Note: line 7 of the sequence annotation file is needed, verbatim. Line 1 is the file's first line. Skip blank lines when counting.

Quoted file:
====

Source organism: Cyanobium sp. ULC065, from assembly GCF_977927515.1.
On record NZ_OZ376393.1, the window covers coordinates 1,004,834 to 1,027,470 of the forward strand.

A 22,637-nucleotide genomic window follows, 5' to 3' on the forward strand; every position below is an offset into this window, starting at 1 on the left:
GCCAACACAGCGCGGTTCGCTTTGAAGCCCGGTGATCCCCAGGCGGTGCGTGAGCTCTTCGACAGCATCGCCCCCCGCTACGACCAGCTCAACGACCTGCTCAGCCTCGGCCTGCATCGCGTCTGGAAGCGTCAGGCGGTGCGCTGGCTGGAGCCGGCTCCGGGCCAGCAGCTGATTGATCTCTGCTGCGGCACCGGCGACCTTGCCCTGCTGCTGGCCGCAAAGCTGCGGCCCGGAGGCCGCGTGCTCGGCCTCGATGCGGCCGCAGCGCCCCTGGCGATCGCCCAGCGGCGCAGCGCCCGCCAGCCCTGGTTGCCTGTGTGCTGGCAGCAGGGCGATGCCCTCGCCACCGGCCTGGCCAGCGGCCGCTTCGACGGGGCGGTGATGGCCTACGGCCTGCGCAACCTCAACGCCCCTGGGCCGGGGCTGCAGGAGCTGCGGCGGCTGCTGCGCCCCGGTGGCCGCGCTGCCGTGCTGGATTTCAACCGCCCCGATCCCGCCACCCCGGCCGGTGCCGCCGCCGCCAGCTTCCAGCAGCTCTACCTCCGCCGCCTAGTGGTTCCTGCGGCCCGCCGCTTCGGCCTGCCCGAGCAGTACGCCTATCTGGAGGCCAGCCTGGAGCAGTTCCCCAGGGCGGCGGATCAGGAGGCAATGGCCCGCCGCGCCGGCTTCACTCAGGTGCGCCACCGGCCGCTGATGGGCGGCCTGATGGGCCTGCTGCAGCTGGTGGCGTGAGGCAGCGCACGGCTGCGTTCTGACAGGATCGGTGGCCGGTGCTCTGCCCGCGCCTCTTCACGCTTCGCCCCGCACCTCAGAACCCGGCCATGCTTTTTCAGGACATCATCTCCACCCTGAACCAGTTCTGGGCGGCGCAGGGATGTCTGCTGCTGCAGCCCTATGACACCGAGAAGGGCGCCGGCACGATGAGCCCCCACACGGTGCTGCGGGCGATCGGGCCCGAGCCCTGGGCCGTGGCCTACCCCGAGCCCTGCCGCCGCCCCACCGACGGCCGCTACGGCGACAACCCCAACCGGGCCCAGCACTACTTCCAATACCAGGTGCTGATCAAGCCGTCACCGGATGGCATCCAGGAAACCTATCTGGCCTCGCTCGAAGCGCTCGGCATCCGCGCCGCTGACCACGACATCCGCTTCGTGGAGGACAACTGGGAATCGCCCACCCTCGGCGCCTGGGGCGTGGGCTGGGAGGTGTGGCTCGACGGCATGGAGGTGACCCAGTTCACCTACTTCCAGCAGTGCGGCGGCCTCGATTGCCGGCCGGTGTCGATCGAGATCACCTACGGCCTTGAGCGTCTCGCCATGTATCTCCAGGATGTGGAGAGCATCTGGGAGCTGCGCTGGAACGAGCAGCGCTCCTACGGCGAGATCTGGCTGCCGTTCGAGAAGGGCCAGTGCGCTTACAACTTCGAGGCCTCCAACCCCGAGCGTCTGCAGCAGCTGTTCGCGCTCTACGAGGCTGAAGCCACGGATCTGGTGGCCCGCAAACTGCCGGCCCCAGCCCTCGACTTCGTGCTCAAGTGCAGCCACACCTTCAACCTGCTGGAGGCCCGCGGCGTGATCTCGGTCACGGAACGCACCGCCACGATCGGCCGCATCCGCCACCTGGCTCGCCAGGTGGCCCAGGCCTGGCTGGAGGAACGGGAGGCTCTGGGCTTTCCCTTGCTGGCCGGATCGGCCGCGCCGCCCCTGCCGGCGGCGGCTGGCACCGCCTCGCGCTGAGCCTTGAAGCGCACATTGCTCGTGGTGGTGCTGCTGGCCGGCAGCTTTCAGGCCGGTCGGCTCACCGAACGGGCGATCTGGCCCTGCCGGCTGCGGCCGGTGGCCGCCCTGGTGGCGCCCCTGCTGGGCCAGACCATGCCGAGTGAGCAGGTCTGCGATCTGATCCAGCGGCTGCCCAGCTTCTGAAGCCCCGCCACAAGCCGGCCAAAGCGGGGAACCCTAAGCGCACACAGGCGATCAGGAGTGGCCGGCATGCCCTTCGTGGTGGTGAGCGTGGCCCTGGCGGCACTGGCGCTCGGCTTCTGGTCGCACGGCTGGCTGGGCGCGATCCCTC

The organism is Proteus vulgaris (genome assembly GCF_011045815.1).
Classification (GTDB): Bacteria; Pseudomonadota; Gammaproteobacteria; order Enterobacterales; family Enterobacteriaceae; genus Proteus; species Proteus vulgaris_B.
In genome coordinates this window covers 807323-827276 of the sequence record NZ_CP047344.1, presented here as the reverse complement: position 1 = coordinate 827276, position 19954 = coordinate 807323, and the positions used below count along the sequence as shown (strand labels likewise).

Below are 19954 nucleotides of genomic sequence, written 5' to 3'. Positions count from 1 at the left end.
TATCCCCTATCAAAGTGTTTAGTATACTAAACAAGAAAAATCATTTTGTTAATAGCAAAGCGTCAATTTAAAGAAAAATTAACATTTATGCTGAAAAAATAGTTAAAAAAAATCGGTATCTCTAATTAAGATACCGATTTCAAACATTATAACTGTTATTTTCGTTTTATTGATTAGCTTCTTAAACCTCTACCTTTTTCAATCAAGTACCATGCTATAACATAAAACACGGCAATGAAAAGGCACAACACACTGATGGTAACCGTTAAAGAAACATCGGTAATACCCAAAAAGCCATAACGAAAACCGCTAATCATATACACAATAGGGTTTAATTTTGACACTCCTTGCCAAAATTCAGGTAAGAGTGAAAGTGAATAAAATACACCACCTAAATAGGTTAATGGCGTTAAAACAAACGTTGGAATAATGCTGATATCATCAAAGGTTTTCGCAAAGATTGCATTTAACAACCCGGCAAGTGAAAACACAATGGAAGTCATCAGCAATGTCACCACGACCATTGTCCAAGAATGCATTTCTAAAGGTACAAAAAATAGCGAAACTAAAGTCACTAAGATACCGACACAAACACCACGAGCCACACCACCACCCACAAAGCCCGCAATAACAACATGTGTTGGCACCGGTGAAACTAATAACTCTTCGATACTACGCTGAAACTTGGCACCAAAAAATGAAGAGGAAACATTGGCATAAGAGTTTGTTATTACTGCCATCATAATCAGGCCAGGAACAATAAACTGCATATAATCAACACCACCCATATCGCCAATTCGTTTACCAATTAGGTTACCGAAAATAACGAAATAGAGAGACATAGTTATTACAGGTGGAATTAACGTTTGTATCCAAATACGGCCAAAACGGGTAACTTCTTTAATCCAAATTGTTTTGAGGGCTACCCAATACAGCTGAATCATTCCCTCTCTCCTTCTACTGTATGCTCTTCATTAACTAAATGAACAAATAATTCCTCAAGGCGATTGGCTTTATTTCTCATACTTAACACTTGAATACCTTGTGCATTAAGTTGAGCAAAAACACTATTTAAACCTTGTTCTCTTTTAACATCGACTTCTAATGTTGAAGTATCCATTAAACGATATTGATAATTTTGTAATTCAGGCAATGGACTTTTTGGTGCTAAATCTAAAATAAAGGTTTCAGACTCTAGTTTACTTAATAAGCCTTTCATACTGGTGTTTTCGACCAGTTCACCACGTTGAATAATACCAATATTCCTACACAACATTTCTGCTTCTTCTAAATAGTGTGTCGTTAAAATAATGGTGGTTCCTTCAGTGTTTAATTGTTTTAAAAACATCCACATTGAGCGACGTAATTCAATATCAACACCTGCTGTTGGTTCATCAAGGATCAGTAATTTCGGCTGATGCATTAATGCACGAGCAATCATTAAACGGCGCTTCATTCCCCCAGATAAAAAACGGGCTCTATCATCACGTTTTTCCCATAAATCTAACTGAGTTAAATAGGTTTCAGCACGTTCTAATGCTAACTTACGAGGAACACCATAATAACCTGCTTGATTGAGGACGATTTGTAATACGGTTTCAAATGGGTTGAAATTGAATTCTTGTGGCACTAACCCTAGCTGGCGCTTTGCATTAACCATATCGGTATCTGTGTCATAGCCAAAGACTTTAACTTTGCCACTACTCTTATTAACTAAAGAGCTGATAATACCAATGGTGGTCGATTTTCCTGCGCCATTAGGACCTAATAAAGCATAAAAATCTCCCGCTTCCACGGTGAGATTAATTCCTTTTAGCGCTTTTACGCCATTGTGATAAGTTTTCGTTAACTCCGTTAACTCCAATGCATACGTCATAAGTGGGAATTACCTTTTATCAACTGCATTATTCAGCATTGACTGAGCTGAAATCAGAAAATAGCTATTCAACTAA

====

In genome coordinates this window covers 807323-827276 of the sequence record NZ_CP047344.1, presented here as the reverse complement: position 1 = coordinate 827276, position 19954 = coordinate 807323, and the positions used below count along the sequence as shown (strand labels likewise).